MEIEA Journal Vol 5 No 1
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Beeching, Angela Myles (2005). ViewpointCurriculum Reform—A Perspective. MEIEA Journal Vol 5 No 1, 139-146.
Viewpoint: Curriculum Reform—A Perspective.
Angela Myles Beeching, New England Conservatory
College curriculum reform seems to be everywhere in higher education these days, and music departments and independent schools of music are no exception. Some schools are trying to streamline their curricula, magically offering more choice while cutting back on budgets and requirements. Some schools are re-examining the core elements of a classical education, while others are experimenting with the best of both professional and liberal arts studies, or offering design-your-own flexible degree programs.
What is all this reform seeking to remedy? Many faculty and administrators are concerned about the “student as consumer” mentality, the general lowering of standards, and the ongoing issues of both grade and degree inflation. In this age of disillusionment, when most students view college as a passport to a paycheck, administrators and faculty are questioning what an undergraduate curriculum should provide.
Curriculum reform discussions are often mired in the particulars of credit hours, distribution issues, and what to include in a degree program. The view offered below comes from the perspective of hindsight and reported outcomes. But before tackling any specific recommendations, it’s worth unpacking the broader mission to which we’re all committed.
The Purpose of a College Education
The people who most often grapple with the purpose of a college education are upper administrators and people in graduate schools of education. Rarely would anyone ask a school’s career counselor to weigh in. Far down on the food chain, most career counselors toil in obscurity in some corner of student services or in a separate building, removed from faculty and curricula. After all, we’re the “end game” folks; we advise students and alumni, and teach career-related courses not considered part of the core. What would we have to add to the conversation?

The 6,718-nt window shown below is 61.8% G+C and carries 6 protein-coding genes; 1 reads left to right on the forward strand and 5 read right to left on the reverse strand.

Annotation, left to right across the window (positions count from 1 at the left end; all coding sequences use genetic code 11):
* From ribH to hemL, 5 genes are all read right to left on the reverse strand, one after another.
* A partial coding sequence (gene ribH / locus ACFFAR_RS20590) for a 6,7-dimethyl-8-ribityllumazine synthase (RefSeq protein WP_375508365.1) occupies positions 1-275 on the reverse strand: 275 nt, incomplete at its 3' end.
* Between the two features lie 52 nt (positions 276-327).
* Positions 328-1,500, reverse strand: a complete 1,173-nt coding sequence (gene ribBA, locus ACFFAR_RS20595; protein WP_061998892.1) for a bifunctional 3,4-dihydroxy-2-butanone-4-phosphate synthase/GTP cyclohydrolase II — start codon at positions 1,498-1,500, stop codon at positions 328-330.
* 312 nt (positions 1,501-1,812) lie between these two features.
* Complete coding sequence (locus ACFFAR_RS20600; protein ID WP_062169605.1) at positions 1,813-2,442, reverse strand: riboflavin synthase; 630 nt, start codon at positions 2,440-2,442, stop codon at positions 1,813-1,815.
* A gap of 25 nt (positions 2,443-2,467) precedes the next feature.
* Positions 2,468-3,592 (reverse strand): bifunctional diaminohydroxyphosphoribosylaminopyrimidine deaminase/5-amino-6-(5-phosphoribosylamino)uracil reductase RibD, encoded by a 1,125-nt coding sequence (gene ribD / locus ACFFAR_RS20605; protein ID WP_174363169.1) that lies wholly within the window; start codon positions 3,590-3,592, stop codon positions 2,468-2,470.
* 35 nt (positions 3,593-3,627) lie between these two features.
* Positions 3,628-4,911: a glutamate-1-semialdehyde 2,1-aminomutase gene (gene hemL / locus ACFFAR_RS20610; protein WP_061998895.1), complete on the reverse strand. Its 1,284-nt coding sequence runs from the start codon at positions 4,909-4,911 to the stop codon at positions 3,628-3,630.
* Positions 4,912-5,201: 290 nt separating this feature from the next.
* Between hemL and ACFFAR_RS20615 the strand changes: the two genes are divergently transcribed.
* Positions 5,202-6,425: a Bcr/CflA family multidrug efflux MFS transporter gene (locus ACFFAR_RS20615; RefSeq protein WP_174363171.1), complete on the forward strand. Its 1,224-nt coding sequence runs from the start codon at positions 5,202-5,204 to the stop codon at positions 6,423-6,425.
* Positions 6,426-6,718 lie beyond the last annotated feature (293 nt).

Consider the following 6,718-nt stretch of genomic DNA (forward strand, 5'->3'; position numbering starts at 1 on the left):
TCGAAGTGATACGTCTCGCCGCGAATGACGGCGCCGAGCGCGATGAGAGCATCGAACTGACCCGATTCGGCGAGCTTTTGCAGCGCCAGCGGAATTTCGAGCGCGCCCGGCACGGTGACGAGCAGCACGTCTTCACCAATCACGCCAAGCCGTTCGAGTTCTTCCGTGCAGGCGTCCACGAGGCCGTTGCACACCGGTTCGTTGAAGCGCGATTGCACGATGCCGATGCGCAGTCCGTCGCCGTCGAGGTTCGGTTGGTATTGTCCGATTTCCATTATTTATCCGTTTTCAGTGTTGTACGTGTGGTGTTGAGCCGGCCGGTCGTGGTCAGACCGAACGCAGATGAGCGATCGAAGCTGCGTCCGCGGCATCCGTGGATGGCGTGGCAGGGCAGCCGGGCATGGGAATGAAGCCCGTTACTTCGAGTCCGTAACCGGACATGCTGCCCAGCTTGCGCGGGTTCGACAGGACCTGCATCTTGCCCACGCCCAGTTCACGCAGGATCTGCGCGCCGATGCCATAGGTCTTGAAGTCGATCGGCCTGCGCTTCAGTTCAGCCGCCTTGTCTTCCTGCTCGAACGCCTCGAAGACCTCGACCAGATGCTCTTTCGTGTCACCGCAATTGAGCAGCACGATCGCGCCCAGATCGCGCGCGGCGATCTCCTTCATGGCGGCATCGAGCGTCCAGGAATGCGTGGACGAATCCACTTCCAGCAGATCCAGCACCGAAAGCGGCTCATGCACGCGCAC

A Career Counselor’s Vantage Point
The career counselors’ perspective is colored by the fact that we see students at “crunch” moments. We see students when they’re questioning the value of their college pursuits, when they’re considering transferring to other schools, changing majors, or dropping out. We see them when their own ambitions and life goals are most in conflict with their parents’, and when they write their first grad school essay, or cover letter, grant proposal, scholarship appeal, or study abroad application. We see them when the full weight of their student loan repayment fees sinks in. These are moments when students are assessing the value of their educational investment. Career counselors hear (often loudly) how a student’s college experience lives up to, or falls short of the admissions office promise. And because we often advise both students and alumni, we gain from seeing how students change in their own perspectives, through their course of studies, through grad school, and as they launch themselves in the world. My years as a music career center director, tempered by my years as a faculty member teaching music career development courses, have given me a distinct vantage point for considering curricular issues.
The standard reason for getting a college education these days is to get a better job in order to have a better lifestyle. Certainly, for first generation college students, the issue of securing a decent future is paramount. But in the larger context of a student’s future—a lifetime of work and family and community—what we see is a more compelling reason for attending college that fuels the more obvious one. Career counselors look beyond immediate outcomes. There’s more to life than that better job. Hopefully, there’s more to a college education, too. Getting an education to get a better job is the easy answer, not the whole answer.
The Ultimate Goal
Underneath the “get a better job” business is a more basic human yearning. People go to college hoping to find their life’s mission or purpose. What people want ultimately (see Maslow’s hierarchy of needs) is to live a meaningful life. And college is, in our culture, the usual route to the promise of finding a meaningful life. The process of learning—the real business of education—is to create meaning, and the ultimate goal is to create a life that has meaning. In life, we all want to make good use of our talents and to feel that our work matters in the world. Though it may be unstated or unconscious, this yearning is expressed in many ways, from students’ angst over choice of major to their demand for relevancy in the curriculum. Some students arrive on campus with the drive to succeed and just a vague cause, but they’re looking for ways to harness their energies to specific objectives. Others may be lacking in ambition and are seeking in college the cause that will ignite their passions. College is, we hope, a place for inspiration.